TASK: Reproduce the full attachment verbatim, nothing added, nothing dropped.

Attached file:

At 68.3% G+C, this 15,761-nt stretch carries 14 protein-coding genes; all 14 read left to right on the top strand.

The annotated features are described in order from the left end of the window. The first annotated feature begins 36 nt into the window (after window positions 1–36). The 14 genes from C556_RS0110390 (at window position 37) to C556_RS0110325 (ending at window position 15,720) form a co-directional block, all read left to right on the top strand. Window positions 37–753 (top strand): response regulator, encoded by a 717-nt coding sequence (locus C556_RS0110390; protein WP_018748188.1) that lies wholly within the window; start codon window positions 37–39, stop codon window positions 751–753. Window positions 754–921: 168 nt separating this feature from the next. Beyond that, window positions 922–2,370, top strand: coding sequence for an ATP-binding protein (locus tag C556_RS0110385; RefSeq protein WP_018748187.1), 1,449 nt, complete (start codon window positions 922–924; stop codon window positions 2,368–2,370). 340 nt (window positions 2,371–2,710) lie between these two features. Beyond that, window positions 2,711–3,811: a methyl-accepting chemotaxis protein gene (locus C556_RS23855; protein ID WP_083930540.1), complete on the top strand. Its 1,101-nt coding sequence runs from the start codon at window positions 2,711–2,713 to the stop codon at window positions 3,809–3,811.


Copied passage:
At 68.3% G+C, this 15,761-nt stretch carries 14 protein-coding genes; all 14 read left to right on the top strand.

The annotated features are described in order from the left end of the window. The first annotated feature begins 36 nt into the window (after window positions 1–36). The 14 genes from C556_RS0110390 (at window position 37) to C556_RS0110325 (ending at window position 15,720) form a co-directional block, all read left to right on the top strand. Window positions 37–753 (top strand): response regulator, encoded by a 717-nt coding sequence (locus C556_RS0110390; protein WP_018748188.1) that lies wholly within the window; start codon window positions 37–39, stop codon window positions 751–753. Window positions 754–921: 168 nt separating this feature from the next. Beyond that, window positions 922–2,370, top strand: coding sequence for an ATP-binding protein (locus tag C556_RS0110385; RefSeq protein WP_018748187.1), 1,449 nt, complete (start codon window positions 922–924; stop codon window positions 2,368–2,370). 340 nt (window positions 2,371–2,710) lie between these two features. Beyond that, window positions 2,711–3,811: a methyl-accepting chemotaxis protein gene (locus C556_RS23855; protein ID WP_083930540.1), complete on the top strand. Its 1,101-nt coding sequence runs from the start codon at window positions 2,711–2,713 to the stop codon at window positions 3,809–3,811.